Federal Register of Legislation - Australian Government

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No. 3 of 2010 Approvals as made
This instrument approves Incoming Passenger Card Form (English).
Administered by: Attorney-General's
Registered 30 Sep 2010
Tabling HistoryDate
Tabled HR18-Oct-2010
Tabled Senate25-Oct-2010
Date of repeal 19 Jul 2013
Repealed by Customs and Border Protection (Spent and Redundant Instruments) Repeal Regulation 2013


CEO Instrument of Approval No. 3 of 2010

Customs Act 1901

Subsection 4A(1) of the Customs Act 1901 (the Act) defines an approved form as a form that is approved, by instrument in writing, by the Chief Executive Officer of Customs (the CEO).  Subsection 4A(2) of the Act provides that the instrument by which a form is approved under subsection 4A(1), is a disallowable instrument for the purposes of section 46A of the Acts Interpretation Act 1901.  Under paragraph 6(d) of the Legislative Instruments Act 2003, approved forms are legislative instruments.  


Paragraphs 68(1)(d) to (i) of the Act list certain classes of goods which, if imported into Australia, are not required to be entered. Goods that are the accompanied personal or household effects of a passenger of a ship or an aircraft are such a class of goods (paragraph 68(1)(d) refers).  Despite being exempt from formal import entry requirements, subsection 71AAAB(1) of the Act provides that the owner of such goods must, in the circumstances specified in the regulations, provide, under section 71, the information specified in the regulations at the time and in the manner and form specified in the regulations.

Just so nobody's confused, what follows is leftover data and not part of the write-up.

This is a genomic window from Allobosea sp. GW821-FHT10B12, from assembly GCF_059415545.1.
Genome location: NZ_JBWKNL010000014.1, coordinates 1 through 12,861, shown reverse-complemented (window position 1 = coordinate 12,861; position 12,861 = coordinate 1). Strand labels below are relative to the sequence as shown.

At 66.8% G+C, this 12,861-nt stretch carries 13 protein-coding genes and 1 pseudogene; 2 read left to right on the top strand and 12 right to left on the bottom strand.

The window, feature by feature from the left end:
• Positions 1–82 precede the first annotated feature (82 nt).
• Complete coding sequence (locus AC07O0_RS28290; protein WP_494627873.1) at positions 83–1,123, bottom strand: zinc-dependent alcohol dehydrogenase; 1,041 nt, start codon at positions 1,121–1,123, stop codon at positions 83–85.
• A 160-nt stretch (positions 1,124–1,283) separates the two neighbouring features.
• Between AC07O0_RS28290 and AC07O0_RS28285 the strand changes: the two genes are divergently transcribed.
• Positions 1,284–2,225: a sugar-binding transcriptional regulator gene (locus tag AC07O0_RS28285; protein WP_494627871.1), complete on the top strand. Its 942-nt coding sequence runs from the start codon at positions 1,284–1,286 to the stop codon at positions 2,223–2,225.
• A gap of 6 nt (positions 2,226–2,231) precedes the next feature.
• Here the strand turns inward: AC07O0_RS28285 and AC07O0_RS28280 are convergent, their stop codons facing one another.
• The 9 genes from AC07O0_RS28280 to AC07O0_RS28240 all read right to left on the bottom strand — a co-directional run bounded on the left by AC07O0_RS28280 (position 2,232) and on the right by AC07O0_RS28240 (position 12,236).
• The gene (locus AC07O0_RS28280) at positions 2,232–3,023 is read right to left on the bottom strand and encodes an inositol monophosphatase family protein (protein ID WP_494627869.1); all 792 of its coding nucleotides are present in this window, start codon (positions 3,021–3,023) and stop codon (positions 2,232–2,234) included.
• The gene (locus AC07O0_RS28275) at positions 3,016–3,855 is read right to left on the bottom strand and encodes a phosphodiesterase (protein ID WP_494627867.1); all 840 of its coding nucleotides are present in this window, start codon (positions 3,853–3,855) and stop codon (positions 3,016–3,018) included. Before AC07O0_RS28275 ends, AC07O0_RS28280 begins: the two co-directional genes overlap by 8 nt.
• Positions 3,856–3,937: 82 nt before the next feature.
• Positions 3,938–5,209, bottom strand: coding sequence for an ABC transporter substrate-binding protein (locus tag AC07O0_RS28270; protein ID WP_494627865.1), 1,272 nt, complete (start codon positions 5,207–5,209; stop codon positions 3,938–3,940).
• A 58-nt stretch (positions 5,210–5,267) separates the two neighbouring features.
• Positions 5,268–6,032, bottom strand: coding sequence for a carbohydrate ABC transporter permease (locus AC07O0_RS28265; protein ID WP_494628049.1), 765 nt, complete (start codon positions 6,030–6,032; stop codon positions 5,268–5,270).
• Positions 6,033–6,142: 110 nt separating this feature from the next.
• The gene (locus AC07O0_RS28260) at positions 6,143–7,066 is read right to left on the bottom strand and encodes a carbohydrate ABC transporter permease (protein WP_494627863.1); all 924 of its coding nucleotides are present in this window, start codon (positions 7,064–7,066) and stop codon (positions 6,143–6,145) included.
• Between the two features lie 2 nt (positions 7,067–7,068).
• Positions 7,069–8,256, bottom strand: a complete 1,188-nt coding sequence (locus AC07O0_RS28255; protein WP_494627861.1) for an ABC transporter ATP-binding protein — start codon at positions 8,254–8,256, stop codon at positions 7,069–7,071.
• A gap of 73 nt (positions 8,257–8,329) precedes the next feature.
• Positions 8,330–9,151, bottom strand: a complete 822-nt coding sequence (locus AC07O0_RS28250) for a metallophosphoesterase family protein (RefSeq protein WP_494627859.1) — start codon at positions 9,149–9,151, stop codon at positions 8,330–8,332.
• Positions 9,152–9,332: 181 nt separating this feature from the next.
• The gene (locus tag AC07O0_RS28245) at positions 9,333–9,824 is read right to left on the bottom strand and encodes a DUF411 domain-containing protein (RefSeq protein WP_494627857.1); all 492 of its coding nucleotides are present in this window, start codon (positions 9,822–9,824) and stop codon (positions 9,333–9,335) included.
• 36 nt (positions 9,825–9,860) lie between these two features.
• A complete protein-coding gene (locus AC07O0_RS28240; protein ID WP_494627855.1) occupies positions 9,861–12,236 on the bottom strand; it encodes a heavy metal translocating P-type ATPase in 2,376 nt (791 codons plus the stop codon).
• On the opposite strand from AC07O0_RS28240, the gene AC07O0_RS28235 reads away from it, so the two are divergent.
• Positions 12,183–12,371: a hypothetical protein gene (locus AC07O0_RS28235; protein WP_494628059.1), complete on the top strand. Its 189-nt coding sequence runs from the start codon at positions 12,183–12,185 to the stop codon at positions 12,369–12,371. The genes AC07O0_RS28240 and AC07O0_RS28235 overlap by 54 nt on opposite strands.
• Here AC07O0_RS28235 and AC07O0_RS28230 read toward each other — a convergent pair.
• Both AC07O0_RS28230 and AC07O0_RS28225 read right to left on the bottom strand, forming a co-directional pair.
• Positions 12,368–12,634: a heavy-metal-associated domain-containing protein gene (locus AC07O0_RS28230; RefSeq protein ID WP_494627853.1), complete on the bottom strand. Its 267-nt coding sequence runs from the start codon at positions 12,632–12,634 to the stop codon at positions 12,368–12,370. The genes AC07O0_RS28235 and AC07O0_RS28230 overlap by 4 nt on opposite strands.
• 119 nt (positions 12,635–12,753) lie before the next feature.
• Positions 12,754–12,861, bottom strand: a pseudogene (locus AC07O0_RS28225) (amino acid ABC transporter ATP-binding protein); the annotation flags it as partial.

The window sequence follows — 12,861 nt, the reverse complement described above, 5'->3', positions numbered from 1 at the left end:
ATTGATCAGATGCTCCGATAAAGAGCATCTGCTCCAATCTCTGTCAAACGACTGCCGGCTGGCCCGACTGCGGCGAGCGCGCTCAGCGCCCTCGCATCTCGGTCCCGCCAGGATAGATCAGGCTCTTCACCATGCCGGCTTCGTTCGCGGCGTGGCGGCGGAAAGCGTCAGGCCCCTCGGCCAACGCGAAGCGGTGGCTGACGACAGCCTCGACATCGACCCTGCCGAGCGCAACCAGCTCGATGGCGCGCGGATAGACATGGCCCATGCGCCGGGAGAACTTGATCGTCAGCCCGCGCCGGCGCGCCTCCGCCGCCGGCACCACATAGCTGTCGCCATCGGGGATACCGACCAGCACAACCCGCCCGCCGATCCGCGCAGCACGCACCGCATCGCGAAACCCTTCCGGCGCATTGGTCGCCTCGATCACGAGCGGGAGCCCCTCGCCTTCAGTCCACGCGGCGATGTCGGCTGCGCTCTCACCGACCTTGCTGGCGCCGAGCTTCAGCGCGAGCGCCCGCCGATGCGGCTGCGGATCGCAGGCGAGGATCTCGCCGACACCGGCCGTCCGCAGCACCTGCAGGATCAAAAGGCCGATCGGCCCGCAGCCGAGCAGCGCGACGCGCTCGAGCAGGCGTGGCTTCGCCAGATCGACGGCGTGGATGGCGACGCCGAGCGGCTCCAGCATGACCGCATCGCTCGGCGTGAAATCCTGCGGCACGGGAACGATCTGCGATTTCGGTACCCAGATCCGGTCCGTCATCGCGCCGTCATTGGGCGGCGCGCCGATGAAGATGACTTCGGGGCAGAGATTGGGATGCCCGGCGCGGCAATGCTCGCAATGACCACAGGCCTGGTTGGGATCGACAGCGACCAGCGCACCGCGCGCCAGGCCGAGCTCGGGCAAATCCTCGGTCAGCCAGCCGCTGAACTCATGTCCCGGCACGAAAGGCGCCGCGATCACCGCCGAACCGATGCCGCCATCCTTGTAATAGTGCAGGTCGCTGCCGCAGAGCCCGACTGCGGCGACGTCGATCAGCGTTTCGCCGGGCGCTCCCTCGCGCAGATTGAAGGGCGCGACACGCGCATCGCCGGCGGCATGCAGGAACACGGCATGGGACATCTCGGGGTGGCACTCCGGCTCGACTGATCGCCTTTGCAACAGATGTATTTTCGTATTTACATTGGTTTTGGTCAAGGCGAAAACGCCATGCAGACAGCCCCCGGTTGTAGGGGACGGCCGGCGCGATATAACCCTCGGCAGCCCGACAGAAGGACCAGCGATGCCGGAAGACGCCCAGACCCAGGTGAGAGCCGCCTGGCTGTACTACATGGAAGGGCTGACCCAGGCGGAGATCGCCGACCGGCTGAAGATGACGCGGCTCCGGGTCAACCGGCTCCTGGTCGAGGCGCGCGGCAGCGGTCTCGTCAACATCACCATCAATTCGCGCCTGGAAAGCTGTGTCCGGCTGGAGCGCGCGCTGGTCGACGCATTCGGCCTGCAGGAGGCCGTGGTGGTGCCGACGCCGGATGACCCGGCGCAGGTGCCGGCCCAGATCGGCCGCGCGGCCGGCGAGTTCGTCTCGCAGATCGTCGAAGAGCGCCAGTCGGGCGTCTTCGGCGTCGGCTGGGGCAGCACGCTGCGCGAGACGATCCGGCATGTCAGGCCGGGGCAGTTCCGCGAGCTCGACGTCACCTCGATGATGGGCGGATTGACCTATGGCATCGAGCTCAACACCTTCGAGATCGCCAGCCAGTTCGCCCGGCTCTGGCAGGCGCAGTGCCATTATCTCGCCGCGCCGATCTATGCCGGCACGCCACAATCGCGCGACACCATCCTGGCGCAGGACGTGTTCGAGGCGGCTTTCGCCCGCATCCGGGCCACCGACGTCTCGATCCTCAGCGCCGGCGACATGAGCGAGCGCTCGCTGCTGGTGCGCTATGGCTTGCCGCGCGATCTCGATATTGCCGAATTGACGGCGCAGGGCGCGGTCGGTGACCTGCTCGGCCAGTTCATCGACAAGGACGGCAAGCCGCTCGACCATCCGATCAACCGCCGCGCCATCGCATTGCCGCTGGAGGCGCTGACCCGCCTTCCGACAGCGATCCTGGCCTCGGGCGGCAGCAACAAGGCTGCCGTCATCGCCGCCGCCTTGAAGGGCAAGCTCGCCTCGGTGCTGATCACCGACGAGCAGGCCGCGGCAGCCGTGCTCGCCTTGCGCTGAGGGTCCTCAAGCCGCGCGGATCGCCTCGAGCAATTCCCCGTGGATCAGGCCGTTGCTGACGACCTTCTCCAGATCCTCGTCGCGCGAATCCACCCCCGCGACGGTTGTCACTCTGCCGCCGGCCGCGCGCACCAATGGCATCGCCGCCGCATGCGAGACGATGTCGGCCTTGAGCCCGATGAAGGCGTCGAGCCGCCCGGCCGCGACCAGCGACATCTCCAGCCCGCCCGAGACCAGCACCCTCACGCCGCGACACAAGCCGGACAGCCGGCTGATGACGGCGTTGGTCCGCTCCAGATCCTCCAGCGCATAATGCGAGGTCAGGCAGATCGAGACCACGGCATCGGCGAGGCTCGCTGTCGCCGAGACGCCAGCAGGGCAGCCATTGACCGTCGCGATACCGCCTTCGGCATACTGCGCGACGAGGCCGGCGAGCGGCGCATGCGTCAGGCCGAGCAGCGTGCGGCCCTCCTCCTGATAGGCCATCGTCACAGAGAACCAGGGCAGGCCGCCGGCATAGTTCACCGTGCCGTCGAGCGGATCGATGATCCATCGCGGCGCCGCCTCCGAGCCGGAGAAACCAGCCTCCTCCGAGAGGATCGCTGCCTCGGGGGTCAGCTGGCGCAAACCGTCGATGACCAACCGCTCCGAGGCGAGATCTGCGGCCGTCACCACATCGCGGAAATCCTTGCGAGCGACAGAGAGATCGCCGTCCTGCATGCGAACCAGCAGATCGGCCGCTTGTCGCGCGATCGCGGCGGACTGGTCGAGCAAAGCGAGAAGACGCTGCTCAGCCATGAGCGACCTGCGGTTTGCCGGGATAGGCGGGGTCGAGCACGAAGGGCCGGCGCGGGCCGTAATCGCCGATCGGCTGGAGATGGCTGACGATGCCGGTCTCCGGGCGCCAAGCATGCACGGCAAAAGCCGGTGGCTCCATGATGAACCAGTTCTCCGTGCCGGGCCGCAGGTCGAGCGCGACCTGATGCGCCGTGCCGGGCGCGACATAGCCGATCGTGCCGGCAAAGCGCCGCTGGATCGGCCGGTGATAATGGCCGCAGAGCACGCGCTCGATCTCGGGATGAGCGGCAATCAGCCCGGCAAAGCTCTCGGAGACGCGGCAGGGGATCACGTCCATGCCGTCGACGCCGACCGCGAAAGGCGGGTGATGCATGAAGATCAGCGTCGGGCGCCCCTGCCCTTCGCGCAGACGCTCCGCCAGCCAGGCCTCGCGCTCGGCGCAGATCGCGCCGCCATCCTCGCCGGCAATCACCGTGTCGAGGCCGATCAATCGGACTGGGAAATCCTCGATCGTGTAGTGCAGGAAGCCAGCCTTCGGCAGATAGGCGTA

Regulation 41 of the Customs Regulations 1926 provides that if a Collector requires information under subsection 71AAAB(1) of the Act, then it must be provided in an approved form or an approved statement.


CEO Instrument No. 3 of 2010 approves the "Incoming passenger card" form (No. 15 (Design date 11/10)) as the approved form for the purposes of providing, in the English language, information required under subsection 71AAAB(1) of the Act in relation to imported goods that are accompanied personal or household effects of a passenger of a ship or aircraft.  

The main change from the previously approved "Incoming passenger card" form involves the inclusion in Question 1 of the word ‘illegal’ immediately before the word 'pornography.’  The “Incoming passenger form” as it currently reads includes all pornography. By including an express reference to 'illegal pornography' is intended to clarify the type of pornography that must be declared.


Consultation was not required under section 17 of the Legislative Instruments Act 2003 as the instrument is of a minor or machinery nature and does not substantially alter existing arrangements. However, Customs and Border Protection has consulted with key stakeholders including Classification Operations Branch of the Attorney-General’s Department and the key association representing the Australian adult retailers and entertainment industry about the preferred approach to amending the wording of the IPC to clarify the type of pornography to be declared on arrival.


The instrument commences on the day after it is registered on the Federal Register of Legislative Instruments.